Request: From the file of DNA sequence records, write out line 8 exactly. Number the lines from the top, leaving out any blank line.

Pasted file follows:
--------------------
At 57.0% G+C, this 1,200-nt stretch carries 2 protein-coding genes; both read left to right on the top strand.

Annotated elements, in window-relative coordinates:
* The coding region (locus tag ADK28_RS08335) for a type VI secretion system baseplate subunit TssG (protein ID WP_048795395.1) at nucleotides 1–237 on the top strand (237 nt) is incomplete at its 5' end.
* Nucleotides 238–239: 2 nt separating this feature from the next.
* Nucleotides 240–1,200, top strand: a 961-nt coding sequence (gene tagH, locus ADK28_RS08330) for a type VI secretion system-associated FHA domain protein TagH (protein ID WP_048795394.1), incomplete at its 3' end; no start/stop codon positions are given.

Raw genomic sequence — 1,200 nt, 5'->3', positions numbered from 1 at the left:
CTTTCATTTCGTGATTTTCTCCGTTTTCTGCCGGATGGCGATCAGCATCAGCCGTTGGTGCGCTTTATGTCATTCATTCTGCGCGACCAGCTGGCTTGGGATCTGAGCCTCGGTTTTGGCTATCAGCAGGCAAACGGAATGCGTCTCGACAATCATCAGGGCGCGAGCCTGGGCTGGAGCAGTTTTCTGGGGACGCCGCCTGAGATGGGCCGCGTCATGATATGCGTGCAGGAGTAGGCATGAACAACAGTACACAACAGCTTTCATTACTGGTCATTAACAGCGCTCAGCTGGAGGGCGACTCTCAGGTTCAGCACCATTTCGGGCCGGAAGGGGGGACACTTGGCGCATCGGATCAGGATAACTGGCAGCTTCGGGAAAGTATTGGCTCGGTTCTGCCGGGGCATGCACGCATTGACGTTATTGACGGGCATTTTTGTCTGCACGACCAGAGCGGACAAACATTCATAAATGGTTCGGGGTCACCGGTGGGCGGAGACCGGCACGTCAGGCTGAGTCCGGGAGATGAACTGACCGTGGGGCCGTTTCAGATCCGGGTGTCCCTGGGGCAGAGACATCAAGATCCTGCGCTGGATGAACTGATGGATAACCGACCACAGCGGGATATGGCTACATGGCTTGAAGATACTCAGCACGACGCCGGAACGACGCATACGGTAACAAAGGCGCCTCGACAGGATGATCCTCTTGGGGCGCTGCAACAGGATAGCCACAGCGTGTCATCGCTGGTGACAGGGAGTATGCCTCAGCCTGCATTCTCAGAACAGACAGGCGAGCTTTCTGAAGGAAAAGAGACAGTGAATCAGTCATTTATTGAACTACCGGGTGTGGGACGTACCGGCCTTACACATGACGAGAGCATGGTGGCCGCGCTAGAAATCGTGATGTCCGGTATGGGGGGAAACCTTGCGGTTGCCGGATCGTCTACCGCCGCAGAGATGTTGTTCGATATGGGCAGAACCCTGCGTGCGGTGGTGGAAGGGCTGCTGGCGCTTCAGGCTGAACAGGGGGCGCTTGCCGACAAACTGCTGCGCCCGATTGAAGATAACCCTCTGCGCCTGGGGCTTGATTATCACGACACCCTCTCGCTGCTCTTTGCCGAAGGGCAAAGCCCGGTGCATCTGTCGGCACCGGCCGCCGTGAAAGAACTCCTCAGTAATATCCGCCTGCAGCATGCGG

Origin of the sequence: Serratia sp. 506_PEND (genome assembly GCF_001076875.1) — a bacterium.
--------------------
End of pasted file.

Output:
Origin of the sequence: Serratia sp. 506_PEND (genome assembly GCF_001076875.1) — a bacterium.